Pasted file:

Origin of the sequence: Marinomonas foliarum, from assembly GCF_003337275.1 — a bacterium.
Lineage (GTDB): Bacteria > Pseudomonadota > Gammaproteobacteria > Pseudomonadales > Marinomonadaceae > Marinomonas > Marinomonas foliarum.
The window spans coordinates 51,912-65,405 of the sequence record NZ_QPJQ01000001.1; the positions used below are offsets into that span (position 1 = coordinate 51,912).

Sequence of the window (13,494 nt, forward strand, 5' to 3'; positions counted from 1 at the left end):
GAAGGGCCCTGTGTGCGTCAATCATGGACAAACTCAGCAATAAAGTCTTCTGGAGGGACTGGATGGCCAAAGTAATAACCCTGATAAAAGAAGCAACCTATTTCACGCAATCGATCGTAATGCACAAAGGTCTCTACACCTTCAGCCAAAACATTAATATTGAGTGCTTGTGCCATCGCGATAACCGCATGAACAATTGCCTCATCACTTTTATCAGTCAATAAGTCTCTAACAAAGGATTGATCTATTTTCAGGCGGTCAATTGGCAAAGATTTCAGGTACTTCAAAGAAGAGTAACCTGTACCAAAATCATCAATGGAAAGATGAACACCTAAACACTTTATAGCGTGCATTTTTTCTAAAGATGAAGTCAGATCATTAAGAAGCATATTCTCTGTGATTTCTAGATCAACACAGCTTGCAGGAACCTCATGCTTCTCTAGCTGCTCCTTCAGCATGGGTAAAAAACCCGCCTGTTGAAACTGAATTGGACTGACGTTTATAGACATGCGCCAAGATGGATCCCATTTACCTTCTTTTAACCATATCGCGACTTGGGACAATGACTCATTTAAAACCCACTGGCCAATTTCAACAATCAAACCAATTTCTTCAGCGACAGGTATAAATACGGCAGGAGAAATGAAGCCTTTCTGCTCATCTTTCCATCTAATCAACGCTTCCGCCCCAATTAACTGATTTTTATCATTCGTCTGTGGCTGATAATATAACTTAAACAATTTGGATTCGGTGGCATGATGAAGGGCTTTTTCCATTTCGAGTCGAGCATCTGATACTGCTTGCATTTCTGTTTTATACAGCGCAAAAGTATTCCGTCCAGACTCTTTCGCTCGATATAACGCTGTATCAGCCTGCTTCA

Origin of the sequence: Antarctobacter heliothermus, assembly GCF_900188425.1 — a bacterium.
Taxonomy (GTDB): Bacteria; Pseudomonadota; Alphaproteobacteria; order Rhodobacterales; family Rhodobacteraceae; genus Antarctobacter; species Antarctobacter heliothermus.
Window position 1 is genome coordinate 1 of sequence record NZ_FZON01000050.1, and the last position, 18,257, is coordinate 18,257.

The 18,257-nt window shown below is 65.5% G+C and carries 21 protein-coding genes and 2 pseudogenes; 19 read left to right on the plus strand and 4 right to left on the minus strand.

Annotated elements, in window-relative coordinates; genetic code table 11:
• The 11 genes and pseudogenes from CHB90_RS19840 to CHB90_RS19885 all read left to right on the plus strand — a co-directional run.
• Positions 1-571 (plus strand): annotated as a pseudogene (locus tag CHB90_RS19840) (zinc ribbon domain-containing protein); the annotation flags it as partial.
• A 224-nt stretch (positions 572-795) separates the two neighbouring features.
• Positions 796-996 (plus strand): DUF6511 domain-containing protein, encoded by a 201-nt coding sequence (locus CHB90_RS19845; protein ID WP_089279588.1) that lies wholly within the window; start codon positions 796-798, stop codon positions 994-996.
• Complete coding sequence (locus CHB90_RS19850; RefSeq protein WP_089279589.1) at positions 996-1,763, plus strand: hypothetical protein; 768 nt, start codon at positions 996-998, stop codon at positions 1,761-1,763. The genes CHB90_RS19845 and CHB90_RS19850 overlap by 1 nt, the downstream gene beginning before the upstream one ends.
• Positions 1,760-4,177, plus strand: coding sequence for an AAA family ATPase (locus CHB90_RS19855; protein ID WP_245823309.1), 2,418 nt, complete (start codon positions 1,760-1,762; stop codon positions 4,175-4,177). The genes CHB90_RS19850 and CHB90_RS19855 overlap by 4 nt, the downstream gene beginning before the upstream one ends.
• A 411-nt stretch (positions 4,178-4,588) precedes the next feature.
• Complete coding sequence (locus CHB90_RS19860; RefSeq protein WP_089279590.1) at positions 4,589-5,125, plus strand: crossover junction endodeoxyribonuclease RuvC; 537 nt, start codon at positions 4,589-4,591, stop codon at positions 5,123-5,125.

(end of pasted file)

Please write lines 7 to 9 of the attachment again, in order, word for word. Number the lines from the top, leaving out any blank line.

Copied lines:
Taxonomy (GTDB): Bacteria; Pseudomonadota; Alphaproteobacteria; order Rhodobacterales; family Rhodobacteraceae; genus Antarctobacter; species Antarctobacter heliothermus.
Window position 1 is genome coordinate 1 of sequence record NZ_FZON01000050.1, and the last position, 18,257, is coordinate 18,257.

The 18,257-nt window shown below is 65.5% G+C and carries 21 protein-coding genes and 2 pseudogenes; 19 read left to right on the plus strand and 4 right to left on the minus strand.